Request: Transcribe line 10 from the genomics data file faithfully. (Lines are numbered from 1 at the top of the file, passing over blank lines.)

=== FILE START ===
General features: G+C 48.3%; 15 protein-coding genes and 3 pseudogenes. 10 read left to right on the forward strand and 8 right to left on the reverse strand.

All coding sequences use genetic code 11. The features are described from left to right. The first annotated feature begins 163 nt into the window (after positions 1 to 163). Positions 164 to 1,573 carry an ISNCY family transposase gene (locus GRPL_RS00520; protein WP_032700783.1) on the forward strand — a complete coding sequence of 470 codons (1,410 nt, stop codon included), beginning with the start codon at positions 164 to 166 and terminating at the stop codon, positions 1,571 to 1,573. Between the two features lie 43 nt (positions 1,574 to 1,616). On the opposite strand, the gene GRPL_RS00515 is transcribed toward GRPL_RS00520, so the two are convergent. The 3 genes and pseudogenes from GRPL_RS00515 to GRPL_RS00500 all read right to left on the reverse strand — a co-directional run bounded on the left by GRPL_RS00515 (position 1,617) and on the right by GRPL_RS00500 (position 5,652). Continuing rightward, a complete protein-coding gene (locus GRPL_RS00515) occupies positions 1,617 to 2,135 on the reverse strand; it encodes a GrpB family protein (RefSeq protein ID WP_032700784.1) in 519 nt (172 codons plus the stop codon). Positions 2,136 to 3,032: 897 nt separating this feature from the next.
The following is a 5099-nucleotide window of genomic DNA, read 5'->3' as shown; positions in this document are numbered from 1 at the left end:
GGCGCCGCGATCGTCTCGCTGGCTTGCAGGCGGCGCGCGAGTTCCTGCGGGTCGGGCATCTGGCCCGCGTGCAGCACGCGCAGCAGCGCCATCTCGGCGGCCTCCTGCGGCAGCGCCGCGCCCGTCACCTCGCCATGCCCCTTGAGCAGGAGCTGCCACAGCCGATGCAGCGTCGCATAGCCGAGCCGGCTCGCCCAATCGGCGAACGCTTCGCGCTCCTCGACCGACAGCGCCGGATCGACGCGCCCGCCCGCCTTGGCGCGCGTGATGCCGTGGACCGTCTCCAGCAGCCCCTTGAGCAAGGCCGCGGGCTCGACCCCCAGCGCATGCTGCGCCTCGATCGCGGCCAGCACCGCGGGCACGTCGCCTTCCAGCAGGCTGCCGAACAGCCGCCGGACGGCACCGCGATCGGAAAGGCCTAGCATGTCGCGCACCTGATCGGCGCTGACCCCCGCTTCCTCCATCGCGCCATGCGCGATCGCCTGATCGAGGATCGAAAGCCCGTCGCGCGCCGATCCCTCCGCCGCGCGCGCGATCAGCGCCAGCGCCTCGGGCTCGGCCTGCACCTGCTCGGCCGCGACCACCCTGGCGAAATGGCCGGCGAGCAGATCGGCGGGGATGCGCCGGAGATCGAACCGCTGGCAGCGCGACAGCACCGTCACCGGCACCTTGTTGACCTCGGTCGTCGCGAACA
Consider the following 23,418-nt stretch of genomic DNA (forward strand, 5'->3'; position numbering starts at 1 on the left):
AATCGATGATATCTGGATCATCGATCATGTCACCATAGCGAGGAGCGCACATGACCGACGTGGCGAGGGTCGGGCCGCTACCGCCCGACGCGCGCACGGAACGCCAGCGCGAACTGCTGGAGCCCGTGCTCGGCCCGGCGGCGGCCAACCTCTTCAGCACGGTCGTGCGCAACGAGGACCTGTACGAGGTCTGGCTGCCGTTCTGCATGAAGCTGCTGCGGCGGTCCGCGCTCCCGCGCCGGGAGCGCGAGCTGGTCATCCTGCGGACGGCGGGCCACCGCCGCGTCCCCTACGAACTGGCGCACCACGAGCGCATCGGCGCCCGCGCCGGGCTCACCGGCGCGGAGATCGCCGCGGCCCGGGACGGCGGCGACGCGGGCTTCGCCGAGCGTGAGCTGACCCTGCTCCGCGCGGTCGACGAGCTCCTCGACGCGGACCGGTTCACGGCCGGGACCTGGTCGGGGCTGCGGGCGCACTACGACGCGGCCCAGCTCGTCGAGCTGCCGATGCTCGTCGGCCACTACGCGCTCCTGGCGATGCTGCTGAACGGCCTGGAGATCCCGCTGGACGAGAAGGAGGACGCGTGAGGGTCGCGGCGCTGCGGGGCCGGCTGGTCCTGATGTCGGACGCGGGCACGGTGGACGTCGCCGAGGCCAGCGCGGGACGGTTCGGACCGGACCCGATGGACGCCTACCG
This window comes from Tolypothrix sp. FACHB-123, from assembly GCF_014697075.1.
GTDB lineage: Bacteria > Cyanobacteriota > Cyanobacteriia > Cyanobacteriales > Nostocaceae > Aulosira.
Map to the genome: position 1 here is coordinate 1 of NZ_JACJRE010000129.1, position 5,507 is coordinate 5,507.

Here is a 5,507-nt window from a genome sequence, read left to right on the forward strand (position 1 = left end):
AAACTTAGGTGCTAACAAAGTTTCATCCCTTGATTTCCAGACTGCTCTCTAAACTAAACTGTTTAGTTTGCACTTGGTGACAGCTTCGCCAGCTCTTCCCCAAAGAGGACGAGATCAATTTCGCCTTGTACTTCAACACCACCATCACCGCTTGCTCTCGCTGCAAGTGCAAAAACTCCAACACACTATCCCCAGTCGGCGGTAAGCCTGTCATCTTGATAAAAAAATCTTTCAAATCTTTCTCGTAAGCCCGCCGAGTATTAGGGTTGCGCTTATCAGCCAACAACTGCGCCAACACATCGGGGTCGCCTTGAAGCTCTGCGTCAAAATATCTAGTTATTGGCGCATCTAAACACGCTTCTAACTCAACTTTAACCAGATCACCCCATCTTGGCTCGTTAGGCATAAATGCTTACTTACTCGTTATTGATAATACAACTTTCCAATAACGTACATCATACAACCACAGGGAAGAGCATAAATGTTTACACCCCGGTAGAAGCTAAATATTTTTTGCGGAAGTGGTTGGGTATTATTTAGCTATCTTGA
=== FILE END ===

Here is a 5,507-nt window from a genome sequence, read left to right on the forward strand (position 1 = left end):